Confronted with a multiple choice test, many students mistakenly rejoice. “Great! No essay questions! This will be easy!” they imagine. But the reality of standardized, multiple choice tests is that they have been designed with specific “lures” to bait the unwary student into choosing an incorrect answer. In the world of multiple choice tests, a miss is as good as a mile. Fortunately, there are a few effective strategies for multiple choice tests that will help students score higher.
Critical Reading Comprehension Tests
At the high school level, reading comprehension tests are the killers. These are the tests that are predominantly responsible for robbing students of elective credits and forcing them into job education programs or dropping out of school, or in the case of the SAT/ACT, giving up on scholarship opportunities. Many research studies question the usage of such high stakes tests, but a few test strategies may help when preparing for them.
First, know the types of questions that may appear on the test.
There are three basic types of questions on most reading comprehension tests: information, vocabulary, and judgment.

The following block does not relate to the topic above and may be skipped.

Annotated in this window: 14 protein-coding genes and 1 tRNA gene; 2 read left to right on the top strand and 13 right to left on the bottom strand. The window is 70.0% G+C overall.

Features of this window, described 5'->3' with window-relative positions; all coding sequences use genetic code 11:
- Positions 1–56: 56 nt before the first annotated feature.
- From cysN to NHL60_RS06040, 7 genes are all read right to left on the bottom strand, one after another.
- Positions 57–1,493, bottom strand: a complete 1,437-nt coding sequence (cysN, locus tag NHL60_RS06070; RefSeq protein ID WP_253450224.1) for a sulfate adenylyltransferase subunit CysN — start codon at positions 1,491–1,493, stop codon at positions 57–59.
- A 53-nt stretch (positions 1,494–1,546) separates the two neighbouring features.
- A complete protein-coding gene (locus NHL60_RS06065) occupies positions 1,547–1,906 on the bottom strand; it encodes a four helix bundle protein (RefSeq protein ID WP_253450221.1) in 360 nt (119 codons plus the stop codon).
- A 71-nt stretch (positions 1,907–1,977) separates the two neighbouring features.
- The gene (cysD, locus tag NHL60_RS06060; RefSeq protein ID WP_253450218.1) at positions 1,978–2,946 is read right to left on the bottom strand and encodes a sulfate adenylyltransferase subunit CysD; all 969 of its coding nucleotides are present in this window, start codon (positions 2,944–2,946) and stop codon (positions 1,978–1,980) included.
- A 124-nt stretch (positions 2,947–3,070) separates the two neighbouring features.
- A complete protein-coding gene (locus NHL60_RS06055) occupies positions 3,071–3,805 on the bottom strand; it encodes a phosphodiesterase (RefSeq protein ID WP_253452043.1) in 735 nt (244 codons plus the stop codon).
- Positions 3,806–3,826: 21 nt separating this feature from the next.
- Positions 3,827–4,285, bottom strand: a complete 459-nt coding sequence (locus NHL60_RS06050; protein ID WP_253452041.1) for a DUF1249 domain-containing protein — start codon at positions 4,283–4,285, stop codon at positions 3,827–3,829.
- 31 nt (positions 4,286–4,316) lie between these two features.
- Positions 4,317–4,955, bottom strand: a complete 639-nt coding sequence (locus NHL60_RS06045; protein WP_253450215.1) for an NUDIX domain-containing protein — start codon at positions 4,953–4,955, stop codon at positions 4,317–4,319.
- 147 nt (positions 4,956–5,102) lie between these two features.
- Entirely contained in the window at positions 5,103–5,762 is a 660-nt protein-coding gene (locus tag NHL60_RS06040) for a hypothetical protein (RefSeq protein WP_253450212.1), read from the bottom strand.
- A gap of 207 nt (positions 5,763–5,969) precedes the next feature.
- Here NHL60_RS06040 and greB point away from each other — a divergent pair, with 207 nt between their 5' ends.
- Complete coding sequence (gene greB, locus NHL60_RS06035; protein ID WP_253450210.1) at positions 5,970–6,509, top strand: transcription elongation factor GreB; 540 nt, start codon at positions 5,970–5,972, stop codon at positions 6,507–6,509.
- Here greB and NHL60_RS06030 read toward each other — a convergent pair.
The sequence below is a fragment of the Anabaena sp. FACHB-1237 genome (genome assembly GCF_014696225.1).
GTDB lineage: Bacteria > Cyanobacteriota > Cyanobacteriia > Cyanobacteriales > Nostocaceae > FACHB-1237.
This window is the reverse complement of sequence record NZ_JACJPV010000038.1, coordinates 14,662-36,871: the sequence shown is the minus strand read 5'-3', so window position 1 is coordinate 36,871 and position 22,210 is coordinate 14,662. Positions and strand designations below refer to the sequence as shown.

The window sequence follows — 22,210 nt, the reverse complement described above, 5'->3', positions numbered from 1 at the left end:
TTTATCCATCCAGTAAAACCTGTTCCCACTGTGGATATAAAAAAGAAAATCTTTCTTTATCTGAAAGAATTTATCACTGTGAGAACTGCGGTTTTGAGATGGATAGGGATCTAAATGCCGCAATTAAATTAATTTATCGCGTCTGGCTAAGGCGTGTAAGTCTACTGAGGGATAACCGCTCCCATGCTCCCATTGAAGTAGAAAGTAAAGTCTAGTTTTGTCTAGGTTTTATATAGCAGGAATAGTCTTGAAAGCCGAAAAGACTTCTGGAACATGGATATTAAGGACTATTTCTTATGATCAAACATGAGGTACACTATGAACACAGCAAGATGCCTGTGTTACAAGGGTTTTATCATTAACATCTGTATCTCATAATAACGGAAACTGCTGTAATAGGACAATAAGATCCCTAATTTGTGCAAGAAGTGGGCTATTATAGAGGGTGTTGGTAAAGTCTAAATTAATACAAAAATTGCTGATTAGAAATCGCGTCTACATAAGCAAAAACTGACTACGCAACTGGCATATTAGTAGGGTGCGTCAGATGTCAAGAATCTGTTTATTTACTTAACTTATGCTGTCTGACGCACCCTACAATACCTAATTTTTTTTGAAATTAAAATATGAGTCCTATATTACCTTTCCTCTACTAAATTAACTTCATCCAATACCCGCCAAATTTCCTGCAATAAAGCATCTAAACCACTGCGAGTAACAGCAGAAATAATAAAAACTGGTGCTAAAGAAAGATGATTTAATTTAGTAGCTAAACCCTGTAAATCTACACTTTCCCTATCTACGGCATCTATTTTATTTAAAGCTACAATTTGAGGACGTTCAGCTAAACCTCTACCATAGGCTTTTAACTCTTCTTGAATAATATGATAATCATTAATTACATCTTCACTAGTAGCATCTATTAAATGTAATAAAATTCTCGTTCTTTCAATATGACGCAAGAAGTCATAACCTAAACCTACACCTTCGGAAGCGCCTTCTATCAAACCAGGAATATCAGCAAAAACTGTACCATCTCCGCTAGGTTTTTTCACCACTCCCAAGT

Information questions are the easiest to answer: these questions are generally answered by reviewing text, locating the appropriate passage(s) that are relevant to the question, and carefully reading both the question and the relevant sections of text until one narrows the answer choice down to the best answer as represented by the text. It is helpful to remember that most standardized critical reading texts, for whatever reason, order such informational questions so that the answers tend to be found in order in the text. Thus, the answer to the first information question is usually found prior to the answer to the second informational question, which will be found in the text before the answer to the third informational question, etc. This is a useful thing to know when taking a reading comprehension test, because it focuses one’s attention on the relevant portion of text and allows one to dismiss “distracting” information that may appear elsewhere in the text.